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Bob weighs $B$ kg and when he steps on a scale, the spring inside gets compressed by $c$ meters. Assuming the scale obeys Hooke's Law, if Alice weights $A$ kg, how much work is done compressing the spring when Alice stands on the scale?

There is obviously a flat surface serving as the interface between the spring of the scale and the part of the scale Bob and Alice step on. For simplicity, I will assume that this interface has no mass, so that the only forces acting on it are the weight of the person and the spring force.

When Bob is on the scale, the interface moves an amount $c$ at which point the spring force equals Bob's weight, i.e. $B = kc$, where $k$ is the spring constant. Solving for $k$ yields $k = B/c$.

When Alice is on the scale, the interface moves until the spring force equals Alice's weight. If we call the displacement the interface undergoes $d$, then $A = kd = (B/c)d$, hence $d = (A/B)c$.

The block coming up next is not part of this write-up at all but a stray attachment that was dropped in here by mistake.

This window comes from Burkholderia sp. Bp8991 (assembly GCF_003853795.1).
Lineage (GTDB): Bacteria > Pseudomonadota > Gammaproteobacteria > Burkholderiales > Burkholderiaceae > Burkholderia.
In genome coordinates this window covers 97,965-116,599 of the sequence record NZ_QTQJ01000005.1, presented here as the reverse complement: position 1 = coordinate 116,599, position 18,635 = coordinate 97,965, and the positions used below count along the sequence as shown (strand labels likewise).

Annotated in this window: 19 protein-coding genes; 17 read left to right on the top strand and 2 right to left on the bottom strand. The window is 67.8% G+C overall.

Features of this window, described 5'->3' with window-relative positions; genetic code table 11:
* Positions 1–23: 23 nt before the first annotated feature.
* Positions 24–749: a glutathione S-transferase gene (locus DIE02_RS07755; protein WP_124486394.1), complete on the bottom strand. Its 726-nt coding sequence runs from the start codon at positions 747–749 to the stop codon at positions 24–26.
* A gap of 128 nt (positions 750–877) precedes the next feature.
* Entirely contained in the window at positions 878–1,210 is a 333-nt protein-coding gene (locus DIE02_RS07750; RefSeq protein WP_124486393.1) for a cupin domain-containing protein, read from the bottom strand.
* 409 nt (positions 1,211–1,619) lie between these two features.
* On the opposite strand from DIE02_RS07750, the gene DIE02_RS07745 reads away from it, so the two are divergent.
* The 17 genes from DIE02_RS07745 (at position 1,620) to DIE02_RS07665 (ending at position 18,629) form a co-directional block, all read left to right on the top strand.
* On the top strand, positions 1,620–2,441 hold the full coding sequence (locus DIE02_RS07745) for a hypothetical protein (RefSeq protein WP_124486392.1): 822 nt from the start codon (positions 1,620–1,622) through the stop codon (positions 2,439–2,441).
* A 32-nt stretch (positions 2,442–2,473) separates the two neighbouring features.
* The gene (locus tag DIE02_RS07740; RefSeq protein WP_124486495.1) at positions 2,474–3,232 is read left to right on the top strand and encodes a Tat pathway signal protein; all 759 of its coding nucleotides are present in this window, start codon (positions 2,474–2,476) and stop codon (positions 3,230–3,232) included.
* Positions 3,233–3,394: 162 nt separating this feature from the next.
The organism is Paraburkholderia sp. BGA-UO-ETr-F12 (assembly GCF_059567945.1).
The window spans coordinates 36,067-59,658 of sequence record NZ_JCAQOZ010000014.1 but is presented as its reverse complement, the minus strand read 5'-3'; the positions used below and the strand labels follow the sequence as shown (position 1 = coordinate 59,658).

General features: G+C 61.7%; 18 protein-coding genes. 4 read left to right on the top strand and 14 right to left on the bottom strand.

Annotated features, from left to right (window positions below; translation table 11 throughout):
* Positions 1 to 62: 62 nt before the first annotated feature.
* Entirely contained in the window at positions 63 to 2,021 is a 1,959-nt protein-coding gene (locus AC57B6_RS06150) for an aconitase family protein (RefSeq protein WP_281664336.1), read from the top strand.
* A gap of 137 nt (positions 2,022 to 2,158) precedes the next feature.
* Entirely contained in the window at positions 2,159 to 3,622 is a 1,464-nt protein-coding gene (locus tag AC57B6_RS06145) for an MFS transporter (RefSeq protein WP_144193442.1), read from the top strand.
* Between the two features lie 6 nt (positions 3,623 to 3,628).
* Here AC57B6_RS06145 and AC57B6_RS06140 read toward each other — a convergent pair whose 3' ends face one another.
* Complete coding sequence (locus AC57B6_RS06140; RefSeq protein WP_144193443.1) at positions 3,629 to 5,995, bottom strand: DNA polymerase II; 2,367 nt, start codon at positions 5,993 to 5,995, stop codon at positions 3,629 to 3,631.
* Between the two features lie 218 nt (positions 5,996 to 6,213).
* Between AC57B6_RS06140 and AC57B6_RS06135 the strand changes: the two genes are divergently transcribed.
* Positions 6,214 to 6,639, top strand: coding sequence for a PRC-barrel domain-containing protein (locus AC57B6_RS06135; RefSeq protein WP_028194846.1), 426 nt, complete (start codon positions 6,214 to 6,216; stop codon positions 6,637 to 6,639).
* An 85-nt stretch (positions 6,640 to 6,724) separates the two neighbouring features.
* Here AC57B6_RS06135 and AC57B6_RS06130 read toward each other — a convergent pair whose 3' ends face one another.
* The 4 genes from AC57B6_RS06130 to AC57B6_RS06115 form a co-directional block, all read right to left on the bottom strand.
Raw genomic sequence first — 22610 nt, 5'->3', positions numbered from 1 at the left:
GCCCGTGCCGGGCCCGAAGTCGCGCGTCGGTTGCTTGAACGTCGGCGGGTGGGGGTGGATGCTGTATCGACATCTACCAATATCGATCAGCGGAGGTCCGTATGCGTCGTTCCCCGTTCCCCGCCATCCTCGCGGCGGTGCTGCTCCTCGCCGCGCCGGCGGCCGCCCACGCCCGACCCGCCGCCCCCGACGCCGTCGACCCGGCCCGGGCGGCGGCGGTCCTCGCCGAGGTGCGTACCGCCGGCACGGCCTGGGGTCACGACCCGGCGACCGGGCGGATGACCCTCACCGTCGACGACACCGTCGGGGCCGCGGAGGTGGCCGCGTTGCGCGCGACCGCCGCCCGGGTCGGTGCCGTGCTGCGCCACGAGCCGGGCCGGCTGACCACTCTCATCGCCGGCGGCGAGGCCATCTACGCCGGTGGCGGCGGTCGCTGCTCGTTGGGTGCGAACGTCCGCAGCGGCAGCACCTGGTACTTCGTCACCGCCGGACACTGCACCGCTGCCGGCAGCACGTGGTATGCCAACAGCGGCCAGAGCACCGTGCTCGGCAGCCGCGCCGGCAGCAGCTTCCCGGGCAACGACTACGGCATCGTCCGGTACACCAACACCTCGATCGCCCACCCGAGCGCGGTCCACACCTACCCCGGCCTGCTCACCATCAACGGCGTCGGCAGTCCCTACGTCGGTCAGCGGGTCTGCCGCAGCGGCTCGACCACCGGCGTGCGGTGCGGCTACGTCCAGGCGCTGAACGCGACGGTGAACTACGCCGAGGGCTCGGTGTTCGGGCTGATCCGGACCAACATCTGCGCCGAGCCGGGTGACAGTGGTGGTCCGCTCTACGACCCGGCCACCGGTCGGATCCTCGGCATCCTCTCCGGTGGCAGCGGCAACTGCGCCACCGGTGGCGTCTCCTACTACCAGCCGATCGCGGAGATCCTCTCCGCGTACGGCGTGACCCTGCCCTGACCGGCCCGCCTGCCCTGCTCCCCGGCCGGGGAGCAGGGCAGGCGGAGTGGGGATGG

The work done by Alice's weight to move the interface $d$ meters is $Ad$. The work done by the spring force to move the interface $d$ meters is $\int_0^d kx \cdot x \, dx=kd^3/3$. The net work on the interface is therefore $Ad - kd^3/3$.

Apparently I am wrong because the answer is $Ad/2$. Where did I go wrong here?

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Always check to make sure your calculation makes sense from a unit perspective. Work is force through distance. Your integrand, $kx^2$, has units of work (energy) so you're integrating work through distance which clearly cannot not equal work. Think through your problem again and make sure to be careful with units. –  Alfred Centauri Nov 4 '12 at 0:54
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Crap, you are right. It should be $\int_0^d kx \, dx = kd^2/2 = Ad/2$, so the net work is indeed $Ad/2$. I should make it a habit of checking the units of my answers. –  echoone Nov 4 '12 at 3:51

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